As verified by NBCNews, gas prices really did rise this week, for the first time in two months:
Regular-grade gasoline prices, which had decreased about 37 cents between early September and Nov. 8 to an average of $3.22, inched up 3.4 cents to $3.25 a gallon as of Nov. 22.
The highest price for gasoline in the survey of major cities in the 48 continental states was in San Diego at $3.58 a gallon. Drivers in Tulsa, Okla., paid the least to fill up at $2.93 a gallon.
Commentary today is provided by my father, who posted this on his Facebook profile 7 hours ago, presumably while he browsed the web with his morning coffee:
Gas prices jump 35 to 40 cents a gallon just in time for Thanksgiving week when the people are on the road to visit family and friends. Thank you Oil Cartels. Enjoy being robbed by polite men in suits and ties this week.
Thanks, Dad! Will do.
Spirit Airlines is famously terrible — they serve no in-flight snacks or beverages, seats don’t recline, and it costs $50 to CARRY ON a bag — but according to Derek Thompson at the Atlantic, their business is still doing really, really well. Between 2008 and 2012, Spirit Air “saw fuel costs rise by nearly 60 percent, increased salaries by about half, flew more miles at higher costs, and, despite all that, still managed to reduce its average ticket price by 20 percent,” earning 40% more per airplane than their competitors.
I love a good transportation woe, and I love Emily Carter Roiphe’s essay about getting around in her hometown of New York versus the city of Minneapolis, where she went for rehab and then stayed for years
Some financial facts, gleaned by the infograph-ers from various reliable sources, are here presented in plain text:
- Mastercard gave $6.5M, and Citibank gave $41M, for a total of $47.5M in sponsorship.
- As of September 15, 2013, CitiBike has made $8,532,147 in revenue.
- The docks cost $13.7M, the kiosks $13.5M, the bikes themselves were $11.2 M, the “cables and toolkits, etc.” were $1.5M, and the cards alone were $250,000 (you guys gotta work on those card margins, ok?).
Texting while driving is the leading cause of death among teenagers, which is why 46 states have banned texting while driving and have imposed penalties on drivers who break the law. In California, the maximum penalty for a first-time offender is $20, which may not be so much of a deterrent for drivers there. In Alaska, the penalty is $10,000 plus a year in prison, which, wow, yes—sounds like a major incentive not to text and drive. Mother Jones has a state-by-state list of fines for texting and driving here.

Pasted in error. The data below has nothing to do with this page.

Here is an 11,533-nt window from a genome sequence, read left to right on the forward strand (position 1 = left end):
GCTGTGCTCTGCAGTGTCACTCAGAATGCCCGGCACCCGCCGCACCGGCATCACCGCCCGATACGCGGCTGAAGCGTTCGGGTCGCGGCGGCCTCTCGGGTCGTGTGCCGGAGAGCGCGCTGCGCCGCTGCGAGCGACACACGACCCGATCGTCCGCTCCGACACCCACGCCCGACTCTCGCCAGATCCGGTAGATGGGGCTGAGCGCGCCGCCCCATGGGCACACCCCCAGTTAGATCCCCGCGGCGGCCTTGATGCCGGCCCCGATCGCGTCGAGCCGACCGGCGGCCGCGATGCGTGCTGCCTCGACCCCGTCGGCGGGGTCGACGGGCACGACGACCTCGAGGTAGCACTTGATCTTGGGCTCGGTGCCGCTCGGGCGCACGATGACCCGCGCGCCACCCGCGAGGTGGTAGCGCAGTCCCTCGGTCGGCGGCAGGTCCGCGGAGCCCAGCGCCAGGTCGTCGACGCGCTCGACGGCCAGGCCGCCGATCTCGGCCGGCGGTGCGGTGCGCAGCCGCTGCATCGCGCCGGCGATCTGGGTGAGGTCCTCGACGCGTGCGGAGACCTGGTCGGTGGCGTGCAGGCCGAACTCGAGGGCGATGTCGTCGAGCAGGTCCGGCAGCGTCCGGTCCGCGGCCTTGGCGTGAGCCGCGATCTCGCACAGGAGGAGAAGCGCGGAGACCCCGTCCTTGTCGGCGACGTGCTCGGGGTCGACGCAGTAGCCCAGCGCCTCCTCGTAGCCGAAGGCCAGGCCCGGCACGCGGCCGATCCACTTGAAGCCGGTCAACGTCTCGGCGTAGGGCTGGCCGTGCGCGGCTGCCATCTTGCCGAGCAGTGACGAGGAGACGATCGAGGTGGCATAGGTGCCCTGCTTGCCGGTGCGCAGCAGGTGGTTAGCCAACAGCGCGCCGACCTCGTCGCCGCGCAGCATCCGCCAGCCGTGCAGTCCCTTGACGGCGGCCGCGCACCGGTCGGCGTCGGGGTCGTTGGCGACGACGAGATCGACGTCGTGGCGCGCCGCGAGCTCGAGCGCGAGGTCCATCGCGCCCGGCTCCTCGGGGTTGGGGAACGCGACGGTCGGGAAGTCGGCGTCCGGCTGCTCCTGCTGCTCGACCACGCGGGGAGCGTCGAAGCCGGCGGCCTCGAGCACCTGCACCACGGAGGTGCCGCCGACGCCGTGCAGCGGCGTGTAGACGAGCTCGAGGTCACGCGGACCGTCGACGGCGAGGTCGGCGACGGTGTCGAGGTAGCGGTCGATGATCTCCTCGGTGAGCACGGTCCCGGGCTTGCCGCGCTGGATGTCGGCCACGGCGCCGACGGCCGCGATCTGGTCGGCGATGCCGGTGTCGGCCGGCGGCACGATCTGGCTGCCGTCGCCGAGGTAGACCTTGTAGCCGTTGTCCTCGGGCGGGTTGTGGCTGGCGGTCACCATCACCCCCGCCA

I received an offer my meager budget and wandering nature would not allow me to refuse: A 664-mile round-trip on the Greyhound bus from San Diego to Las Vegas for $62.50. Even if I had to pay for a post-bus ride tetanus shot and sputum culture on account of Greyhound’s supposed dreadful conditions, the ticket was still just half the cost of driving. Plus I’d have eight hours of nothingness each way, which was almost unheard of in the two years since I went on an unexpected reproductive binge that resulted in two off-the-chain baby boys in just over 18 months. To the Hound I went.
The common denominator in this WSJ story about what makes commuting to and from work enjoyable (despite the time it takes) for people is having things to do to make the trip feel more efficient. A six-year study of nearly 30,000 British rail passengers found that 37 percent fewer passenger felt like their time was being wasted during their commute in 2010, compared with 2004, and researchers hypothesize that mobile devices that have allowed me to do things like check email, or listen to podcasts or music have helped commuters feel like they’re being more productive.
Stacy-Marie Ishmael talks to WNYC New Tech City host Manoush Zomorodi about apps that hail cabs for you in NYC and why, despite slow growth and popularity, they are very promising for minority communities, specifically, as Ms Ismael says, “brown people”: “It takes away the possibility that you’re not going to want to take me somewhere because you think I live in the outer boroughs or you’re discriminating on the basis that you think I’m going to rob you, or you think I’m going to be committing some random act of vandalism based on your profile of me.”